This post has been updated.
In case Punxsutawney Phil’s word wasn’t quite good enough, we now have confirmation from his D.C. brother: Six more weeks of winter.
Potomac Phil, the taxidermied critter who made his debut at the District’s inaugural Groundhog Day celebration Thursday morning, saw his shadow about 8:40 a.m. in Dupont Circle.
His divination came more than an hour after Punxsutawney Phil saw his shadow on Gobbler’s Knob in Pennsylvania.
Despite the prediction, there was no sign of wintry weather as five dozen or so revelers gathered at the fountain in Dupont Circle.
Drawn in by the sound of pre-recorded polka music and the promise of free, groundhog-shaped cookies, adults and children alike danced, posed for pictures and even played with a groundhog puppet.
Before Potomac Phil’s prediction was revealed, the so-called “groundhog committee” led the group in a prayer.
“Today we are in need of knowing of your seasons,” Rabbi Ozer-Bass implored to God.
“Though [Potomac Phil] walks through the valley of shadows, let light endure in him, and in us.”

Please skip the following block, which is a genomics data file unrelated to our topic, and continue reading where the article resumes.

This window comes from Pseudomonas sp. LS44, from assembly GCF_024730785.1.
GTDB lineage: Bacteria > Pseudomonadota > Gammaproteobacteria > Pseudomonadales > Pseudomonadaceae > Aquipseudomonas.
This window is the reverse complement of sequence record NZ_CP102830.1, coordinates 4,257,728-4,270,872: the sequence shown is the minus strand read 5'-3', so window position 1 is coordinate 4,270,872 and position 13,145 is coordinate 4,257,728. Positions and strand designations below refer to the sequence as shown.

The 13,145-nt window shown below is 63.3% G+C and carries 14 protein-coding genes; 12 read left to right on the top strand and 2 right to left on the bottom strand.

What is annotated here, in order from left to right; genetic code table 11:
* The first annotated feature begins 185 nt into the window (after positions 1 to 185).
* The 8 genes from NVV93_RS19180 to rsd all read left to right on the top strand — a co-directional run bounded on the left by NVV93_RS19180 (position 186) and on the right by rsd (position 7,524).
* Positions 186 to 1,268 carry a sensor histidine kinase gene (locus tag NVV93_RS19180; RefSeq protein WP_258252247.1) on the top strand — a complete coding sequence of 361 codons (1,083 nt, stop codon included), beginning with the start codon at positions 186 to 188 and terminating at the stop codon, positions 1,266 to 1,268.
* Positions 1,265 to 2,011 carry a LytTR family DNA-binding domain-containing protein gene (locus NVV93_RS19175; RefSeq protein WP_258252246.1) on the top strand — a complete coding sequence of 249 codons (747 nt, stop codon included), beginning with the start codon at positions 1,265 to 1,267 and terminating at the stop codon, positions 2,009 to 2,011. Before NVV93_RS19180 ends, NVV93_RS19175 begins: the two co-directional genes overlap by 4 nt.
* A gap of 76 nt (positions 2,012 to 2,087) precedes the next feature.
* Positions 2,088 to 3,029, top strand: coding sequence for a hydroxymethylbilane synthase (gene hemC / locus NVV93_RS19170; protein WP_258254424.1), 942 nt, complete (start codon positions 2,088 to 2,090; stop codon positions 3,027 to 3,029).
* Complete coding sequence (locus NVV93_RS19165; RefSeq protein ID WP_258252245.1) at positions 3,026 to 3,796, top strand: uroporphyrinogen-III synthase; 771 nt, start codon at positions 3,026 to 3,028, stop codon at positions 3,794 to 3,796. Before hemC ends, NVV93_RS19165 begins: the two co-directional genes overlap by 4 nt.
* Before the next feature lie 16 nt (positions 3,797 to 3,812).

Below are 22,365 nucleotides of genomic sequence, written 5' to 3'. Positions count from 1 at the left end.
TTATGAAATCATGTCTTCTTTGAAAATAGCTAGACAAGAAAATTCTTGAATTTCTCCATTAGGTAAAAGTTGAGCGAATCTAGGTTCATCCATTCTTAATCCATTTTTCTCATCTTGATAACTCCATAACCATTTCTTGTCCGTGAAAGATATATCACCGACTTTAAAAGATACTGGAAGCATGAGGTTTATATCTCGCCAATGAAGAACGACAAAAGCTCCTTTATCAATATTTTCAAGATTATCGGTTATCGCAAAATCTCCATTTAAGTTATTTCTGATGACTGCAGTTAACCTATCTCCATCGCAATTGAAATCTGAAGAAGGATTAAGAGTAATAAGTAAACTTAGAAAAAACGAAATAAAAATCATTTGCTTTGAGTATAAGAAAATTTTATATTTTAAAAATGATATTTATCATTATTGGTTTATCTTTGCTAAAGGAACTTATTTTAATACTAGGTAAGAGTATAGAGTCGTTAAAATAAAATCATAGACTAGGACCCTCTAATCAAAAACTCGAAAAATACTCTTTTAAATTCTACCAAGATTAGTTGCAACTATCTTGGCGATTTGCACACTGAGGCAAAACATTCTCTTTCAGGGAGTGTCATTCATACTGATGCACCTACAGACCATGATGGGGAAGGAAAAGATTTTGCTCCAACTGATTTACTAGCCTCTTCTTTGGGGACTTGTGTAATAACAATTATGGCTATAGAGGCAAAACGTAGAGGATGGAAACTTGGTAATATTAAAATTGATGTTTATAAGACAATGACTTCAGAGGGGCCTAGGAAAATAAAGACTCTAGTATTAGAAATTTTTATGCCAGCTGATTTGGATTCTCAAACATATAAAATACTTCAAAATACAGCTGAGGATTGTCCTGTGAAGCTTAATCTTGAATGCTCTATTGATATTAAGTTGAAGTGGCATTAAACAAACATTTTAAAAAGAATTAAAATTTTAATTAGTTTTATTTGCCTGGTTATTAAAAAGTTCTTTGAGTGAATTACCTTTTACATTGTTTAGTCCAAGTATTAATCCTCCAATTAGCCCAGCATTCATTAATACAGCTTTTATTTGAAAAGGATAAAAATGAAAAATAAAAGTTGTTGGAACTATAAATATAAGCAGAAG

This was D.C.’s first year hosting a Groundhog Day celebration, the brainchild of one of the committee members, Aaron DeNu.
He came up with the idea about a month ago, and even though he got permission from the city’s fisheries and wildlife division, he failed to find a live groundhog for the event.
One woman commented that she was “more comfortable” with the puppet than the dead, stuffed groundhog provided by the vintage store Miss Pixie’s.
But overall, the general atmosphere at Dupont Circle was one of acceptance.
Representatives from the animal rights group PETA, in particular, were glad to see a humane event. One, dressed up as a raccoon, carried a sign encouraging people to select props like crystals balls instead of live animals.
Though Potomac Phil didn’t get to make the first call on winter, he did offer a bonus prediction, according to the groundhog committee: “Nine more months of gridlock in Congress.”